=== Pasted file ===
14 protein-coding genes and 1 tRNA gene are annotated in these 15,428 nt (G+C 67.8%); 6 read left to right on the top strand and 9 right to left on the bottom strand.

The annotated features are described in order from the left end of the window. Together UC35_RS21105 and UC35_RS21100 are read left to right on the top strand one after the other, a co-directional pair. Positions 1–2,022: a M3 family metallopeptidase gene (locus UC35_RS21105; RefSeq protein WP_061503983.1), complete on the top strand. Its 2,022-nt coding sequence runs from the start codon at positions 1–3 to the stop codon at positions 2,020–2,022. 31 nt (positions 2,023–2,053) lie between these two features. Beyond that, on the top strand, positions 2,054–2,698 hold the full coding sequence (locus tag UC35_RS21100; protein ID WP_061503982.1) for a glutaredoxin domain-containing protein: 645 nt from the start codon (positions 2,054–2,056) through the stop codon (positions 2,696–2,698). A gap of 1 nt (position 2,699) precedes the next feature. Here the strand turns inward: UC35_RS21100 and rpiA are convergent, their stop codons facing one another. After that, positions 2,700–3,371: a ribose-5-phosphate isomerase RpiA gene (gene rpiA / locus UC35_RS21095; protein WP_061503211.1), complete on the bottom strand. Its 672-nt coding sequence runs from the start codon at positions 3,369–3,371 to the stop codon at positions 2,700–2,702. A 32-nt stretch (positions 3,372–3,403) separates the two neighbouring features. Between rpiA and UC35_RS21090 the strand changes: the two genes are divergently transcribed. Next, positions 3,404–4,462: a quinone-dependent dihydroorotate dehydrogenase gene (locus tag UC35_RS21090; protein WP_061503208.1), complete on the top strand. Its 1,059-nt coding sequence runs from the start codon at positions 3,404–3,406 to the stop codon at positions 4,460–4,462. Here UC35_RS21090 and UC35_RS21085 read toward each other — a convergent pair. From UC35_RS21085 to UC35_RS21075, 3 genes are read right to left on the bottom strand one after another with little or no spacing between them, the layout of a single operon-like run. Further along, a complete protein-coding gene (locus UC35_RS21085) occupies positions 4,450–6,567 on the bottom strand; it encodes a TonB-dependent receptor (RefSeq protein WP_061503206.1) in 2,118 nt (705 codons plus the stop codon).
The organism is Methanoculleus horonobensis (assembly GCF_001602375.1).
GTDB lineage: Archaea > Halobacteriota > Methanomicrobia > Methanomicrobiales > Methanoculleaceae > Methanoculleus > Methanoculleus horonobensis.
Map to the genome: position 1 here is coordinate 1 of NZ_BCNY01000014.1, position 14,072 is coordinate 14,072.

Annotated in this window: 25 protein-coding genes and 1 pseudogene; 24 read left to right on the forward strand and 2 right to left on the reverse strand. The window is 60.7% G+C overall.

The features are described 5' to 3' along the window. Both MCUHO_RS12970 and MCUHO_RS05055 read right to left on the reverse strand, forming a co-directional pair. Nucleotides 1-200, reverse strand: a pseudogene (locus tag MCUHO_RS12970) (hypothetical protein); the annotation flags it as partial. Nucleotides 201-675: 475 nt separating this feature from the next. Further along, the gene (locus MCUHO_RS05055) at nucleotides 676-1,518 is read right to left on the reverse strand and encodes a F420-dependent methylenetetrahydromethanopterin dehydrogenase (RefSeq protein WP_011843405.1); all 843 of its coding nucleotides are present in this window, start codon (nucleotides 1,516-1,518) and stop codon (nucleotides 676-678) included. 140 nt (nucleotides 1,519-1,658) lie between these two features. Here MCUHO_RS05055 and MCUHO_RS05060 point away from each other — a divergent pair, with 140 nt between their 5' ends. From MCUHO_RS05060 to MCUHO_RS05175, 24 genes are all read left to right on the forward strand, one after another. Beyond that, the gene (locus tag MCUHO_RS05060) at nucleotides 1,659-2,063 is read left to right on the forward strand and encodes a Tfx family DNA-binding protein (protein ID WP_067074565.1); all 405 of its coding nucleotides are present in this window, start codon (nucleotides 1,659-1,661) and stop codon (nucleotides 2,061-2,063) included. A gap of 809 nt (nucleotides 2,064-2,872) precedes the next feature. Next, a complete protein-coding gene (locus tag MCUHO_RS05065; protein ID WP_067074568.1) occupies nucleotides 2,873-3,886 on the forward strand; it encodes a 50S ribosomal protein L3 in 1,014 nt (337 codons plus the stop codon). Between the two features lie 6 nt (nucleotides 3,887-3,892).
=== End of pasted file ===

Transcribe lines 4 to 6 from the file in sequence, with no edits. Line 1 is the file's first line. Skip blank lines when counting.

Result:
GTDB lineage: Archaea > Halobacteriota > Methanomicrobia > Methanomicrobiales > Methanoculleaceae > Methanoculleus > Methanoculleus horonobensis.
Map to the genome: position 1 here is coordinate 1 of NZ_BCNY01000014.1, position 14,072 is coordinate 14,072.

Annotated in this window: 25 protein-coding genes and 1 pseudogene; 24 read left to right on the forward strand and 2 right to left on the reverse strand. The window is 60.7% G+C overall.